The 84-year-old Hall of Famer will return for a record 64th season in 2013. He began his professional baseball broadcasting career in 1950 with the Brooklyn Dodgers, and has called three perfect games, 25 no-hitters, 25 World Series and 12 All-Star games.
Scully said he is feeling energized after the Guggenheim Baseball Management group bought the team from Frank McCourt this spring for $2 billion.
"I was so impressed by the new ownership," Scully said Sunday morning in the Dodger Stadium press box. "I was here for the press conference, and I heard some big talk. I wondered whether they would actually do what they said they would do. How fast will they move? How high will they try to take the team? Well, they have done it 10 times over. And what they've done is revitalized the city, revitalized the team, the fans — and myself."
General manager Ned Colletti has acquired nine new players since the week before the July 31 trading deadline. The biggest trade was completed on Saturday, with Adrian Gonzalez, Josh Beckett, Carl Crawford and Nick Punto coming over from the Boston Red Sox in a nine-player megadeal in which the club inherited $275 million in contracts.
"They want to win, and they want to win now. So I'd like to hold on with both hands and see just how far they'll take this ballclub — because I really think they're going to take it as high as it can possible go," Scully said. "And with all the optimism, it would be pretty hard to walk away from that."
The Dodgers haven't won a World Series title since 1988, but that isn't the primary reason Scully's coming back.
"I don't really measure how long I want to stay by the success of the team. I really think it's inside," Scully said. "It has nothing to do with the team. It's the love affair. That's part of the way I feel about baseball."
It might be hard to imagine, considering how long Scully has been the voice of the Dodgers' franchise, but there was a time when he nearly left the team's broadcast booth.
"Personally, there were a couple of times that I really don't care to think about," he said. "But one time, we had been out here only about four years, and I got a call from a friend of mine in the advertising business who said: 'Did you ever think about coming back and doing the Yankee games?'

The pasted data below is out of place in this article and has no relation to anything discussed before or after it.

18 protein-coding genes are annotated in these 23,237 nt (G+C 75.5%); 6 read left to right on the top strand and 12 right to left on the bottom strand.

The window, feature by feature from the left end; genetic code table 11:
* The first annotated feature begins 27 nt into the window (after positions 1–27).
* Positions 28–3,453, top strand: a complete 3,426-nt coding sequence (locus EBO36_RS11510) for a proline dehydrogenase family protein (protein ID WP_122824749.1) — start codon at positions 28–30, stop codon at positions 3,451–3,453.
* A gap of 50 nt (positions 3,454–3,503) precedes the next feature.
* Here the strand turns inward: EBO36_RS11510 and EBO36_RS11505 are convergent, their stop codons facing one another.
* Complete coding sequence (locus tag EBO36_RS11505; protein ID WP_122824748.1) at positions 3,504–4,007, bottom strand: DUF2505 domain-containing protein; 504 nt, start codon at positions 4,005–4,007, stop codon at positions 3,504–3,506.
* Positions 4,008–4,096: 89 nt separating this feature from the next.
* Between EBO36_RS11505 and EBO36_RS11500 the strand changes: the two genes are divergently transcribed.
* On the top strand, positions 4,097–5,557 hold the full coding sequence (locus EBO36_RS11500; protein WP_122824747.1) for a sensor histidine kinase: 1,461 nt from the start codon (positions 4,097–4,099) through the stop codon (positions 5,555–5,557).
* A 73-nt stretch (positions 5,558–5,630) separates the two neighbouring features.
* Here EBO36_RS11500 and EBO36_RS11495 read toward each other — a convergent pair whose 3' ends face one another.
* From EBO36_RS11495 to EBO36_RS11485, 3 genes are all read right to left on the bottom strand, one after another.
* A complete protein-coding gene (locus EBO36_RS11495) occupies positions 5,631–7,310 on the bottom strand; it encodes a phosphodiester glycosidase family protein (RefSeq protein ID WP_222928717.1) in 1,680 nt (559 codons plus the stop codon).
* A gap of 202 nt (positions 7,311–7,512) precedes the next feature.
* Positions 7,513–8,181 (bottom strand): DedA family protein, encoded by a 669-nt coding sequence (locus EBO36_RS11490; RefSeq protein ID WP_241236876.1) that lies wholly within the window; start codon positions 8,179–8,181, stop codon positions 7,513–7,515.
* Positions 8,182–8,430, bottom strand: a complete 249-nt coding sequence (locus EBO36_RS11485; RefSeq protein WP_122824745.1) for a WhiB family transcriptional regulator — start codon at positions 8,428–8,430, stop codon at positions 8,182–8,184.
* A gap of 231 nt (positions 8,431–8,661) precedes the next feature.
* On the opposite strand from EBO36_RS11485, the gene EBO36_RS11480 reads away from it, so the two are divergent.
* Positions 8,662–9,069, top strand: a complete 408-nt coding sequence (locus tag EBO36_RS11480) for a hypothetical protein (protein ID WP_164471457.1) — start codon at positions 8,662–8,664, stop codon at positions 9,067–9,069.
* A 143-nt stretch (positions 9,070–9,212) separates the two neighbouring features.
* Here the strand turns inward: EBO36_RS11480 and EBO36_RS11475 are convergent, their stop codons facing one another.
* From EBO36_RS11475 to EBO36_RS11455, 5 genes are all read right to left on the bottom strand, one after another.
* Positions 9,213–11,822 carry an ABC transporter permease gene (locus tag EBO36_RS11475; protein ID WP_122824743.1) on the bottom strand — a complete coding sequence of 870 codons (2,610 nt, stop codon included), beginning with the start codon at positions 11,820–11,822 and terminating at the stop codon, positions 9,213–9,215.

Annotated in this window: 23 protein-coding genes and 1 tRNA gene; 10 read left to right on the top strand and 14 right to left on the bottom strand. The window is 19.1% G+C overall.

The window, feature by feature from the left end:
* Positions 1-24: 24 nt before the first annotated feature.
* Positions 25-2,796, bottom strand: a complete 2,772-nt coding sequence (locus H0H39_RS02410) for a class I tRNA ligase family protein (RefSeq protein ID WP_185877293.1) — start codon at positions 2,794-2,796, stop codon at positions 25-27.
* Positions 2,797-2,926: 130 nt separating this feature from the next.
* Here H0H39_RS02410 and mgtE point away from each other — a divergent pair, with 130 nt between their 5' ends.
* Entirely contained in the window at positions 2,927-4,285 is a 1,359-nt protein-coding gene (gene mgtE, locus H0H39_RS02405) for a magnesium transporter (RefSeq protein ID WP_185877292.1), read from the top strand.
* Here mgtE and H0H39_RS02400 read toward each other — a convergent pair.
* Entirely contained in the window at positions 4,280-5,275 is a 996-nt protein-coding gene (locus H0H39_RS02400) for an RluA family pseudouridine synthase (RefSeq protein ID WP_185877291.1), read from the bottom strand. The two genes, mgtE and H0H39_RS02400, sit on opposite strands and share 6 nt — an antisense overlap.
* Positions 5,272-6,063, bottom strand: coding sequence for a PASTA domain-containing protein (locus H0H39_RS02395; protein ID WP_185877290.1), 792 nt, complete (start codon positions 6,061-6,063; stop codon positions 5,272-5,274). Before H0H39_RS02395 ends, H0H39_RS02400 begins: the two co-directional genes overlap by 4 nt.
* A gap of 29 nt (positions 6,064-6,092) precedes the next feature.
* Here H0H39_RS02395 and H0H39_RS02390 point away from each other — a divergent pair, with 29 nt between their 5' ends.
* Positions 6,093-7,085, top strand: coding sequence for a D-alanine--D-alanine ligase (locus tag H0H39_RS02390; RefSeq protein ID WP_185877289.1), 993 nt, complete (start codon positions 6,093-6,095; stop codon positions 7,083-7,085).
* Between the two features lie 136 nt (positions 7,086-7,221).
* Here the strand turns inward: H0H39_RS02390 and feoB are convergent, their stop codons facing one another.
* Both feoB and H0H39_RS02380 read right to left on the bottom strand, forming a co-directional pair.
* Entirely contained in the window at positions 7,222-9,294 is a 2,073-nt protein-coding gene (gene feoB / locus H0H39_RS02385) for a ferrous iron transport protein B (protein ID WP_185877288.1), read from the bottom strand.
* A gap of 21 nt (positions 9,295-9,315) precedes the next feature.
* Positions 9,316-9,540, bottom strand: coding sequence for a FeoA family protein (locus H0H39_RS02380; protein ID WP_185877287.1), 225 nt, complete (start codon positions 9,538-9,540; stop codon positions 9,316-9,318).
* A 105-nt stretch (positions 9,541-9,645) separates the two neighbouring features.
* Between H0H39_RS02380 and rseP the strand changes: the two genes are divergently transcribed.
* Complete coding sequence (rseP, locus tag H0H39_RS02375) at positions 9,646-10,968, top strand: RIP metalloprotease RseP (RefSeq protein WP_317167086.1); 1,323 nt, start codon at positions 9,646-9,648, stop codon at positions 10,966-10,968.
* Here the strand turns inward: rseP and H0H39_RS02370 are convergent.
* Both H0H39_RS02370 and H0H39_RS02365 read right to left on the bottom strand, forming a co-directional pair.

"The great Mel Allen was having some troubles, and they were wondering what would happen if Mel couldn't continue, and they thought about bringing 'the kid' back to New York. I thought about it for maybe 72 hours, but I realized that I was so in love with the O'Malley family that there was no way I was going to walk away. That was probably the closest I came to even giving it a thought."
Scully will continue to call all Dodgers home and road games in California and Arizona. But there is one other scheduled road series next season that he doesn't want to miss.
"There is a temptation — and if my wife Sandy promises to go with me — I really would like to see Yankee Stadium and the Dodgers play the Yankees," Scully said. "That's scheduled for two games next year, so that really gets my imagination stirring. First of all, I've never seen the new Yankee Stadium. I can remember my first World Series there in 1953, so a lot of things will come back when and if I go to New York."
The Dodgers say Scully's tenure is the longest of any broadcaster with any team. He calls all nine innings of the team's TV broadcasts, while the first three innings of each of his games are simulcast on radio. Dodgers chairman and owner Mark Walter says Scully's return for another season "means a great deal to all of us."